Professional ethics: Publishing a student's project

Thomas A. Collet tacollet at tezcat.com
Sat Jun 24 22:38:17 EST 1995


In article <3sggpf$nfg at henson.cc.wwu.edu>, n8010095 at cc.wwu.edu (Phillip
Bigelow) wrote:

> sam.scheiner at asu.edu (Samuel M. Scheiner) writes:
> 
> >Here is a question on the ethical treatment of a student. I have a MS
student 
> >who completed a research project almost a year ago. In the last nine
months he 
> >has done almost nothing to complete analysis of the data or write up the 
> >results for his thesis despite repeated discussions with me and his
committee. 
> >At this point I have serious doubts whether he will ever finish.
> 
> >Ethical decisions:
> 
> >1. How long should I wait before I simply take the data and publish it
myself, 
> >with him as co-author of course? What sorts of ultimatums are reasonable?
> 
> You should hold-off doing anything until the time-limit (if there is one) has
> passed.  If I were you, I would be up-front with the student regarding what
> your agenda is.  Tell him you fully intend to publish whether he finishes or
> not.  Don't do anything without giving him ample warning.
>   You have an additional problem if you act without his consent:  If you go
> ahead and publish the results, and *then* your student decides to return and
> finish his thesis, you have corrupted the student-teacher reltionship by
> "doing" his thesis for him.  An ethics review board at your school would
> not look favorably on you for allowing this to have happened (if this does
> occur, I hope you have tenure   :-)  

The student-teacher relationship requires responsibility on both sides. If
you don't uphold your part of the deal (as a student or as a teacher), you
lose your stake. Moreover, presumably, someone paid for this research.
Research that does not get published is largely wasted. How about the
rights of the guy/agency, who funded all this work? Just look at the last
few issues of SCIENCE to find out how strongly some of the payors feel
about getting value for their money!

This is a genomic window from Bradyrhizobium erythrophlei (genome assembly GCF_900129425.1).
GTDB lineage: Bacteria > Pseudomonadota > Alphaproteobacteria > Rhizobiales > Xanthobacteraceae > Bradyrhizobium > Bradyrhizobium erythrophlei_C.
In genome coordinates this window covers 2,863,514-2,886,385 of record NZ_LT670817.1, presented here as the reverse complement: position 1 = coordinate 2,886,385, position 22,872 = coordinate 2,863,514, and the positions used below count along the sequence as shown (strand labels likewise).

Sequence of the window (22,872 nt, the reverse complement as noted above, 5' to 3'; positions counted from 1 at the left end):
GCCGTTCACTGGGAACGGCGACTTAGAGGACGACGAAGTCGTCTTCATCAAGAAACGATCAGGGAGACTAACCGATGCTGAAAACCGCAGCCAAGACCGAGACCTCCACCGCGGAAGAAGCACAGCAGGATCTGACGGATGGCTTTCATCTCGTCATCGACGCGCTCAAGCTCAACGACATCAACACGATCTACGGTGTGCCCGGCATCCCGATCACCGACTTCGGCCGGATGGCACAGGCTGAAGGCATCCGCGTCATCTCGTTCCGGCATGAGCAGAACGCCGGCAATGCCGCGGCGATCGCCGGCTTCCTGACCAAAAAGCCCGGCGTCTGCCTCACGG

I do agree though, that this student should have ample warning (documented
and in writing).

> 
> >2. [Just to broaden the discussion] Does the extent of my imput matter? In 
> >this case I provided the initial idea, much of the detail on experimental 
> >design, and a fair amount of labor both directly and indirectly by hiring 
> >extra help. [And you ask, how much work did this guy actually do?] But, can 
> >we come up with general principles?
> 
>   I don't think your input should have any bearing on this at all.  Your
> student is the one doing the project.  The results are his.  Although it isn't
> "copyrighted work", it still is his property.  If he burns the manuscript
> drafts and the floppies tomorrow, it is not much different than if he burned
> one of his text books.  The large amount of *your* input is inconsequential.
>   Another way to look at your dilemma is this way:  If this work was so
> important to you, you probably should have done the research yourself, and
> never given it to a student as a MS thesis project in the first place.

Where do you get the idea that any "one" collaborator owns a project?
Credit should be given according to the input provided by the individual
team worker!

Seems to me that the only way to rescue this situation is to give this
student the last chance to shape up and then go ahead and publish anyway
(this still means that credit should be given as appropriate in the author
sequence).

-- 
Thomas A. Collet, tacollet at tezcat.com or Thomas_Collet at McKinsey.com
phone:(708) 866-9191 near Chicago



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